I was impressed from the first moment I plugged the cables into a system. I then tried them on another system and came away equally impressed. They are impressive for two very clear reasons. First, they do no harm. Sounds are portrayed not just with intrinsic neutrality, but fidelity to the performance of the electronics and loudspeakers you use. As I moved from a small British amp to big American muscle, so the Allnic cables brought out their inherent characteristics without over-stressing another aspect of the performance. It was easy to hear a step in the right direction relative to the product. In other words, a Naim amp didn’t suddenly become more Krell-like, or vice versa. Instead, it was like the Allnic read the thoughts of the device and made it perform a bit better in the ways it always wanted to be better.

If I am going to pin-point products they shine with, it’s definitely on the more valve-based models (not unsurprising, as Allnic makes valve amps). The absence of its own imposition on electronics seems to be more attractive when it’s a valve amp playing.

Which leads me to the other clear reason why these cables are so sublime… absence of background noise. OK, so audio’s Angry Brigade are sharpening their pitchforks as I write this, but cables can contribute to lowering the noise floor of a system. The mechanism as to how this happens is unclear, but they do it all the same. On a valve amplifier there’s less ‘tube rush’, on a solid-state amplifier there’s less hash, and on a digital audio device there seems to be a more focused, quieter sound. This was extremely consistent and applied universally. I’d like to try this in some of the more audio inhospitable places, like under the giant BBC transmitter in Wrotham. I think it might work!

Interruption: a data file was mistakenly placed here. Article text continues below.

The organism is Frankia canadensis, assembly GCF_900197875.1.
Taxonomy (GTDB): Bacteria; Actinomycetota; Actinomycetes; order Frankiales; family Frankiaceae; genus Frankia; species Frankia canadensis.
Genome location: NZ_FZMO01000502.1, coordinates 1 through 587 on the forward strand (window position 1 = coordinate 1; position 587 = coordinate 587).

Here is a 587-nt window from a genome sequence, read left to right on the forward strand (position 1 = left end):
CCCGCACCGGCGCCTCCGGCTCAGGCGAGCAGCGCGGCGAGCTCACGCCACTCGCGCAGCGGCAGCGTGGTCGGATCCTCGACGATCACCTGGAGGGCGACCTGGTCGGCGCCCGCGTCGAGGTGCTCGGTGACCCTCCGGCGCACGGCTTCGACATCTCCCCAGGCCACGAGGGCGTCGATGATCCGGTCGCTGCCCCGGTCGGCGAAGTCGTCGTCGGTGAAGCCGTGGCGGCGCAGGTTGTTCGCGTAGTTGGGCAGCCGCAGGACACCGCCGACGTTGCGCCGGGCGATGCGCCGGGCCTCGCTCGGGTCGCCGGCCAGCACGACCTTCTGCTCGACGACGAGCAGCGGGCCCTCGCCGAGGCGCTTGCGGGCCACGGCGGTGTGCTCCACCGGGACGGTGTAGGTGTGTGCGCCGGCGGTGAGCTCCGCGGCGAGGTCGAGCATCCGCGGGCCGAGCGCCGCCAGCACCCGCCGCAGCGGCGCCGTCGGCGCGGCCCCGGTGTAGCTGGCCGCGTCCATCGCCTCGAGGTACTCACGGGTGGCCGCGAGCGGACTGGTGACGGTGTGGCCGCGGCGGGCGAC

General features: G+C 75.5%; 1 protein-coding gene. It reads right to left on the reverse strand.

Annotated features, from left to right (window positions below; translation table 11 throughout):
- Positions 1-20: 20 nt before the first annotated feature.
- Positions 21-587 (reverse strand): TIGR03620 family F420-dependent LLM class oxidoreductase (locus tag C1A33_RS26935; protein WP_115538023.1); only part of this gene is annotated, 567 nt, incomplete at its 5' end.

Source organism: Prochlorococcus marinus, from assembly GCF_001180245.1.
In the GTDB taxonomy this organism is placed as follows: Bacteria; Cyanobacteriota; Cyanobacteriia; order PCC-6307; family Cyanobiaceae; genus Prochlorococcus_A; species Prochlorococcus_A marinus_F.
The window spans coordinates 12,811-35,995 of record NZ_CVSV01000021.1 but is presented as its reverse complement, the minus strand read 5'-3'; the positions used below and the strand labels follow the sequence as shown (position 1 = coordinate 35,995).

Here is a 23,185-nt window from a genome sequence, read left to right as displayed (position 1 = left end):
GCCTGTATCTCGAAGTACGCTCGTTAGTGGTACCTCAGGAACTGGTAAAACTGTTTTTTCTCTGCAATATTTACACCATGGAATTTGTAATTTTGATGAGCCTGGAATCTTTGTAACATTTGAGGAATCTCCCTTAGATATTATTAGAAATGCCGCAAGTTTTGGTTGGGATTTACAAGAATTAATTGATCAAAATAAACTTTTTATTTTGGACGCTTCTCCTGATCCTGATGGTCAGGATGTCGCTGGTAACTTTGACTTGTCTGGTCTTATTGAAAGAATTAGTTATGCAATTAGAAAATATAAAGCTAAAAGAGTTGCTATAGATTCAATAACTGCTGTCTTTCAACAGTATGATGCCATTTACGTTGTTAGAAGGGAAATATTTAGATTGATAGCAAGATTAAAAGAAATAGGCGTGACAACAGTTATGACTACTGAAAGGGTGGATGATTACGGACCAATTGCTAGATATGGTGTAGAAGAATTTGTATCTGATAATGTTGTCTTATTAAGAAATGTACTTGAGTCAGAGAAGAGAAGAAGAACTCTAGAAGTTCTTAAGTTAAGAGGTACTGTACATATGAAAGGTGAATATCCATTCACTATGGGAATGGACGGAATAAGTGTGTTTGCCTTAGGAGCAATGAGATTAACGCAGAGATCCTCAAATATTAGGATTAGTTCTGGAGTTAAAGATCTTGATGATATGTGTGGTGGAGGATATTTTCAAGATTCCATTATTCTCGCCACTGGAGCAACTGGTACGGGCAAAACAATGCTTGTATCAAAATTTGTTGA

Of the range of Allnic cables, the interconnect and power cord (in that order) are best at this noise-killing effect. The speaker cable doesn’t lag behind, and has the same ‘integrity’ performance, but its noise-reduction properties are less pronounced than the other two cables. Not by much, it must be said.

Fidelity and noise aside, I found the cables had a remarkably consistent performance, and that lends itself to a full set of Allnics from front to back. They are remarkably well made, and that doesn’t just come across in their build quality, it comes over in the sound itself. By effectively minimising the number of interfaces within the cable, it’s like the phonoxx plug of one device was plugged directly into those of the next in line. That gives the sound some of its absence of noise, but it also gives the sound some real speed of attack and release. Not to Odin 2 levels of transient speed, but not as far off as the difference in price might suggest. That particularly comes across with percussion instruments, especially things like chimes, triangles, and tubular bells – the kind of instrument where it’s all about the attack. ‘The full Allnic’ makes those percussive sounds behave like they were born to play in a hi-fi system.

I thoroughly enjoyed my time playing with the Allnic cables. They are rewarding, and consistent enough to say universally so. The speed of attack and the silent backgrounds, alongside an intrinsic sense of getting out of the way of the rest of the system, are extremely satisfying and seductive properties. It’s hard not to be impressed with these Korean cables!  


Allnic MU-7R interconnect cable: $2,300/1m phono/XLR pair

Allnic ZL-3000 loudspeaker cable: $2,500/3m pair

Allnic ZL-3000 power cord: $1,400/1m

UK prices: £TBC

Manufactured by: Allnic


Globally Distributed by: Hammertone audio

Tel: +1 250 826 6872



By Nicholas Ripley